I agree that PR companies will soon be representing communities rather than individual brands. PR is not my professional interest, however it’s interesting to note the various sectors that have begun to be affected by the produsage movement, as well as citizen journalism. Thanks for the great read.

  2. aliciapalimaka

    As a fellow PR student I found your blog entry on DIY produsers very thought provoking. My answer to your question “would this mean an end to Advertising/Marketing/PR practitioners??” is no, not the end but rather the beginning of a new era for these professions where DIY produser communities will cause an upheaval to the traditional models and practices. As discussed in my blog Public Relations Produsers, PR is already faced with a large scale power shift where stakeholders and publics have freedom and authority in message interpretation and dissemination via online social networks and communities. This is a stark contrast to the days of traditional top-down media such as television and newspapers which are essentially one way in their communication flow and gave PR practitioners all the freedom to craft and deliver messages.

    While you argue that these DIY produser communities will have a significantly greater responsibility for advertising, marketing and of course creating their products, the skills of PR practitioners such as relationship management, media relations, strategic speech, persuasive writing and corporate communication are essential to the survival of any organisation. Similar to Jeremiah Owyang’s prediction that PR practitioners will represent communities as opposed to brands, I believe the role of PR will be to work closely alongside DIY communities and consult them on issues and campaigns as a collaborative communal process in the same way their products are created.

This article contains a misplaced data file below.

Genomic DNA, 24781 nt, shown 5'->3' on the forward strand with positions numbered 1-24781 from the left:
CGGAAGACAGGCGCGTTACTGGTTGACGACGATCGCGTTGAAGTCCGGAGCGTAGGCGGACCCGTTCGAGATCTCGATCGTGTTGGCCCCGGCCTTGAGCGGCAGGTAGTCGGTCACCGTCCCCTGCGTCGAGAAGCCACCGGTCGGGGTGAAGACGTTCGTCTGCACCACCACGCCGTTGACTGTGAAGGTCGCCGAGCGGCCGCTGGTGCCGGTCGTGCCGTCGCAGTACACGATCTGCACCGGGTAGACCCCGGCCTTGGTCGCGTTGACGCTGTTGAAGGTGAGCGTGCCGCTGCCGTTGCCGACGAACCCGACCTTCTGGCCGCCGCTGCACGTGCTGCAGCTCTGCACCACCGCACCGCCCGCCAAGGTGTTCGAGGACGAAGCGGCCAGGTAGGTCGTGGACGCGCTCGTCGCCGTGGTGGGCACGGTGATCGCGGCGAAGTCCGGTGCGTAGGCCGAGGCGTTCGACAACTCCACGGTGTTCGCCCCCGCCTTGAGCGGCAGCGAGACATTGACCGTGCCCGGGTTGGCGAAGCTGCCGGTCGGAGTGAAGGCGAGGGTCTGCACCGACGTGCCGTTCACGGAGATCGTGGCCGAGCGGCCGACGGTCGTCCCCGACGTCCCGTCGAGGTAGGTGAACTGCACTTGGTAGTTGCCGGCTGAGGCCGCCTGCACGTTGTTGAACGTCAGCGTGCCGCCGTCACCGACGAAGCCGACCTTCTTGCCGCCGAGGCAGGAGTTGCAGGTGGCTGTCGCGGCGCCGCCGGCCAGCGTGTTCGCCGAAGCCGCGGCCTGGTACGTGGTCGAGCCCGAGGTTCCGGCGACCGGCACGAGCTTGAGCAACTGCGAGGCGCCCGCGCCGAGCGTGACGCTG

3. Hey Mimi! I really like your analysis through various aspects! I am curious what it will be in the future. Generation Y, Z are growing in the produsage era, as they (including us) work and play with the new media. They may not realise what a big change happened. I believe it is a good thing. Despite some moral panics about the effects of new media, there is no question that our life is developing under the changes.

    The more significant thing is that it requires to use or apply new media stuff for achievements. We talked about Obama and Kevin’s online campaign. I think they are good examples about how necessary to approach the internet users to be successful. Especially the fact that Obama raised half billion was really a sign of using new media.

    Meanwhile, as the media audiences are more interactive and flexible to use new media. It is very challenging for media producers. They have to improve their products associating with the increasing requirement from the audiences. It’s hard for us , media students, to do it well. Yet we have to follow the produsage for business, study and media work.

  4. theageofdissonance

    Just as QUT is the university for the real world, I love how you have addressed the real world implications of produsage. I too am a budding PR practitioner and I like to keep myself updated on the role of new media platforms in the PR and communications fields. I can really relate to the numerous examples you have provided, and I was definitely nodding my head when you stated the bottom line of your blog….which is the bottom line!